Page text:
Just kidding. I've been keeping up with my research, and working a little bit harder even to try and get ahead before the madness begins on Friday. Yesterday, I actually finished reading the letters from my great-grandfather, which means that to date, I have transcribed well over two hundred letters from 1942-1943. Success! Now it's time to revise those transcriptions and lay the groundwork for the annotations and translations I'll be working on this spring. Oh, and the second collection of letters, from the 1970s-1990s, written by my grandmother about her experiences after her move to the United States. And I'm only here until July?!
A few weekends ago, I visited my relatives in Ulm for a day. Tante Irmgard found some more letters for me, as well as two incredible pictures taken in 1994 of four generations of women:
Of course, knowing me, it hasn't been all work and no play for the last couple of weeks. I went on a fantastic day trip to Zurich and found myself surrounded by some of the most beautiful mountains I have ever seen . . .
My friend Kaelan from high school came to visit and we hiked up to Castle Hohenneuffen, located just an hour outside of Tübingen . . .
The German version of the Mardi Gras parade came to town and I tried not to run away in fear. Instead of scantily clad women, there were monsters running around the cobblestoned streets, chasing unsuspecting people and hitting them with brooms . . .
And this past weekend, my friends Johannes and Julia from Regensburg came to visit. It was so good to see them again, and the time passed far too quickly . . .
Unfortunately, those two weren't the only ones I had to say good bye to last weekend. My friend Sabine from Belgium ended her semester abroad here and headed back home. Sabine, you will be missed!
As many of you know, I spent the past month or so obsessing about the latest challenge in my new and important life as a Fulbright scholar: The Dreaded Lecture. I had to give a 20-40 minute presentation on the findings of my project so far to a room full of very accomplished professors and PhD candidates in the Department of Modern History here. As you might imagine, I was a little bit nervous. And that, my dear friends, is an understatement of epic proportions. You see, I did not actually study history. Ever. I don't know much about methodology, and my understanding of the intricate complexity that is the European past is often a bit on the fuzzy side. So a part of me felt like an impostor, standing in front of a class full of intelligent people under the grand title of "Fulbright Scholar," and presuming that I might be able to teach them anything that they didn't already know.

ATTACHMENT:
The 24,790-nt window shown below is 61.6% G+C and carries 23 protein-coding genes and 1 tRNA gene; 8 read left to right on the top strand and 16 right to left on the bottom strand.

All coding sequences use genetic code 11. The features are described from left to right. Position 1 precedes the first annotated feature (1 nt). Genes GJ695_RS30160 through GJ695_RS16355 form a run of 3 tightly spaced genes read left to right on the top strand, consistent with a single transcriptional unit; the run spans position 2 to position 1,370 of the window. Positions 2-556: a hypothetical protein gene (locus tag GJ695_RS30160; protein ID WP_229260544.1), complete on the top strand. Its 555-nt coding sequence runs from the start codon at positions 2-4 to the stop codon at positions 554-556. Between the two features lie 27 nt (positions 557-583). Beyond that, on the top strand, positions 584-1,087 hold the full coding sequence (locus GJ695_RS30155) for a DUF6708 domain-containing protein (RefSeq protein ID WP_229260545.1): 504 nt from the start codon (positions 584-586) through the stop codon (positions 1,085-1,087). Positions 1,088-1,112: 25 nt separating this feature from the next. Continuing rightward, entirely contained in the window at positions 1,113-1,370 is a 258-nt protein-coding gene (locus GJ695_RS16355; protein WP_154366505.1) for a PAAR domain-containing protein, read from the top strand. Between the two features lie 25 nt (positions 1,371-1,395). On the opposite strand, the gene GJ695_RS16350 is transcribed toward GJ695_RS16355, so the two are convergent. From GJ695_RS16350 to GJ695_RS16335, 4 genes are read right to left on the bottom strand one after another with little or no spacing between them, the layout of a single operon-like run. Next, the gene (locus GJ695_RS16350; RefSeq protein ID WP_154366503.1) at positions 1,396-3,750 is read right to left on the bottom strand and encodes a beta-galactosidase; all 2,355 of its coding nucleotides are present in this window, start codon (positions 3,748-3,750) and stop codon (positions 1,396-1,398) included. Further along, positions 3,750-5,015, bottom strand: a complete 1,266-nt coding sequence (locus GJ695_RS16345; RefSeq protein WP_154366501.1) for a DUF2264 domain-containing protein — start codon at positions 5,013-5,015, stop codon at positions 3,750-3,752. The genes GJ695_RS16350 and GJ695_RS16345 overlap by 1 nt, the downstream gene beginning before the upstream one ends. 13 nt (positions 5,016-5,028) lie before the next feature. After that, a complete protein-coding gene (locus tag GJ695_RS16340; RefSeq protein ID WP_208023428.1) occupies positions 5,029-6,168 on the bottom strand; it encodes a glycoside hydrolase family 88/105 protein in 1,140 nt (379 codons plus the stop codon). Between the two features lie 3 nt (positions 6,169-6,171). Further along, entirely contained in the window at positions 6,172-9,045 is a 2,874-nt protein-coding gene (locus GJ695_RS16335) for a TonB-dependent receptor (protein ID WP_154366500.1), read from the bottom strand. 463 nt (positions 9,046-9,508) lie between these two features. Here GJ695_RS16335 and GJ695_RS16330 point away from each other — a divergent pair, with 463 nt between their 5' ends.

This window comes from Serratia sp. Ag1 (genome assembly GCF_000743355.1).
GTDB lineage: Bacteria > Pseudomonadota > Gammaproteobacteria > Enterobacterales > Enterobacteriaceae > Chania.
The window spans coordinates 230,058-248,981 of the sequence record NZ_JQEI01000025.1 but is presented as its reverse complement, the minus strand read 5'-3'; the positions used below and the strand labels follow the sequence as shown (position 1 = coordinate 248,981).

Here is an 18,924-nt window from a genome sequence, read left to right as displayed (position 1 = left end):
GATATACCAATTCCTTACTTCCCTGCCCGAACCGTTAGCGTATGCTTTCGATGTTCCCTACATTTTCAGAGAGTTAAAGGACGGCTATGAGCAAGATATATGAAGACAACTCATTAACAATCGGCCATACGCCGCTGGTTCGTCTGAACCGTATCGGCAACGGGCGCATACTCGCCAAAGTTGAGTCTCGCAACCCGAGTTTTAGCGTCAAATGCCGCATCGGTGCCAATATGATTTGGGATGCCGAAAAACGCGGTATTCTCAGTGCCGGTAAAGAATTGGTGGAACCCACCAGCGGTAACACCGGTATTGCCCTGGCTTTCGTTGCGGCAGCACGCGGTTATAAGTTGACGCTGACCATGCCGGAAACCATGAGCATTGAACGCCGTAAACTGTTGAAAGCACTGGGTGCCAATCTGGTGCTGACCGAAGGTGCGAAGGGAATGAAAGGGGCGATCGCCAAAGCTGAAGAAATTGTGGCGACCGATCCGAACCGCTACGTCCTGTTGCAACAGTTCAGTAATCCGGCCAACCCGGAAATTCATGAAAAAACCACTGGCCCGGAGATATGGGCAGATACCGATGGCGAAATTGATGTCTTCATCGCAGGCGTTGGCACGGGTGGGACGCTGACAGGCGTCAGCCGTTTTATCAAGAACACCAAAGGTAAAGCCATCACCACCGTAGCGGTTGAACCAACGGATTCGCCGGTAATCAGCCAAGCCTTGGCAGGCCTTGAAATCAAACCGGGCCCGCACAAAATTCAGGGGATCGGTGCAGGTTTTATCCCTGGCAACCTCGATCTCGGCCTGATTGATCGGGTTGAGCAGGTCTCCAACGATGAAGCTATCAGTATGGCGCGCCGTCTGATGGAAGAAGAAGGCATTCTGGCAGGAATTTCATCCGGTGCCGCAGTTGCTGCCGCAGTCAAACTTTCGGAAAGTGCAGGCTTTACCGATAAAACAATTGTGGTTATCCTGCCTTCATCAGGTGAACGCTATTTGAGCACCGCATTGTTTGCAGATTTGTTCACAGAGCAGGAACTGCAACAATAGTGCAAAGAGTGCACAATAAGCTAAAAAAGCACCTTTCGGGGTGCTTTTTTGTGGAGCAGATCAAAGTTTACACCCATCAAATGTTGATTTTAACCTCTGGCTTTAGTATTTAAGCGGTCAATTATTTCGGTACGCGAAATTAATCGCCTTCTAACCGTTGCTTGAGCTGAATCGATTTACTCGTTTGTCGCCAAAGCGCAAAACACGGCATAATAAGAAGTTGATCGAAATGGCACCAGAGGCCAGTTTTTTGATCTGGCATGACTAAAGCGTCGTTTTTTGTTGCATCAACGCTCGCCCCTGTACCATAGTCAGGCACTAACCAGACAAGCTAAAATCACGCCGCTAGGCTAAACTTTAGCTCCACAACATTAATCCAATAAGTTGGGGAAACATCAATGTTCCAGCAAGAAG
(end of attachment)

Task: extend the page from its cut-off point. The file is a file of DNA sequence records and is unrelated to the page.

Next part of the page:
But to make a long story short, the presentation went better than I could have possibly imagined in my wildest (nerdiest) dreams. After the lecture, and over drinks with my professors, I learned that they will be putting me in contact with the National Archive in Ulm to help with my upcoming research, and that they are interested in having me write an article for the newspaper. Whether or not that actually comes to pass (my family is a bit sensitive about that idea, which I completely understand), I am flattered that they asked. And so, without further ado! You can read my lecture, in its entirety, HERE.
This past weekend, I went to Ulm to visit my grandmother's sister, Tante Irmgard. I was also going to meet my sorority sister and good friend Kathleen Fuchs there. It really is a small world: Kathleen, who has spent the semester studying in Spain, also has relatives (whom she had never met) in Ulm. We discovered the connection while we were at Vanderbilt at some point last year, and vowed to make the trip there together. And we did!